WebAIM - Web Accessibility In Mind

E-mail List Archives

Re: Alt text / alternate image on embed (of QuicktimeVideo)


From: Jukka K. Korpela
Date: Apr 17, 2007 10:30AM

On Tue, 17 Apr 2007, Roberts, Vern wrote:

> It's my understanding, in accessibility guidelines, when you're page
> opens, do a check to see if the plugin exists and, if not, furnish a
> link to the place where the plugin can be downloaded.

Some guidelines might say such things, but real accessibility is something
different: it means being prepared to situation where the plugin is not
and will not be available or, more appropriately, _no_ support for some
special kind of media or software is available.

A link to a plugin would be just lip service to accessibility. Finding a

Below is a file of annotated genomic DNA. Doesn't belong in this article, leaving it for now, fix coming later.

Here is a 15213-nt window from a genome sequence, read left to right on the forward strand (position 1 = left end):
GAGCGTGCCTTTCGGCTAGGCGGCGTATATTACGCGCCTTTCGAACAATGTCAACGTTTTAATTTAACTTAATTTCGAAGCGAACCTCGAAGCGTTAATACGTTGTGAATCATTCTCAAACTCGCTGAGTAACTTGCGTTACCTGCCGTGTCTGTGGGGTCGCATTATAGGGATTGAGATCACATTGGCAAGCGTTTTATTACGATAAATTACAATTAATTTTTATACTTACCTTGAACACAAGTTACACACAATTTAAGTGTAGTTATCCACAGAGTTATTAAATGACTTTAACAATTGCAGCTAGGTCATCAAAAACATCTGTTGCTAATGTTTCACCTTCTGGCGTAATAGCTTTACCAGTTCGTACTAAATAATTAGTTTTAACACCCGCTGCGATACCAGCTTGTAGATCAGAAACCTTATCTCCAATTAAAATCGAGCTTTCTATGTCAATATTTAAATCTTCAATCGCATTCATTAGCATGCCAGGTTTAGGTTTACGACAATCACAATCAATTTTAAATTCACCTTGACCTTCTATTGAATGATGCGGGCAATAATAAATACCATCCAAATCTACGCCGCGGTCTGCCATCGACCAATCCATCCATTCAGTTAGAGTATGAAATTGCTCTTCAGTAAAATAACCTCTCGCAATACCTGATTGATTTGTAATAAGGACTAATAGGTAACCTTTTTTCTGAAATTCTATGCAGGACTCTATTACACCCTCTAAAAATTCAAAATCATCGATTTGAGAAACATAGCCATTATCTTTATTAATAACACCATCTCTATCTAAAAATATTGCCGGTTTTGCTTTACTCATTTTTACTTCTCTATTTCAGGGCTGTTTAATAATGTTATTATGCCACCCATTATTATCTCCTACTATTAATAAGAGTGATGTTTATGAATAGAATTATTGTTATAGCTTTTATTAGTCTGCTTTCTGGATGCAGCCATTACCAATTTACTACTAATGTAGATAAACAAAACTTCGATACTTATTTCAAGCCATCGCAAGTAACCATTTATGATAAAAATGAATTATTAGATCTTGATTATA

plugin on the net is surely not the key question, especially from the
accessibility point of view.

The correct approach is to make the _content_ accessible in a more robust,
more widely supported format, at least as alternative to some special
format that requires special support.

In theory, you can use the content of an <object> element to specify
fallback for the embedded content. You could even have nested <object>
elements for different levels of fallback. Browsers have spoiled this idea
with their lousy implementations for <object>.

Thus, what remains is that you should include the alternate presentation
or a link to it as normal page content. For example, if you have a
presentation embedded using <object> or <embed>, you could put a short
note about the situation before the embedding area. This means referring
to technicalities, but this cannot be avoided if you want to be

For example, you could have text like the following:

<p>The system is illustrated by the animation below. There is also
<a href="explain.html">a textual description</a> of the system,
presenting the same basic features.</p>

(Of course the textual description may have static images, too, in a
well-planned manner.)

Jukka "Yucca" Korpela, http://www.cs.tut.fi/~jkorpela/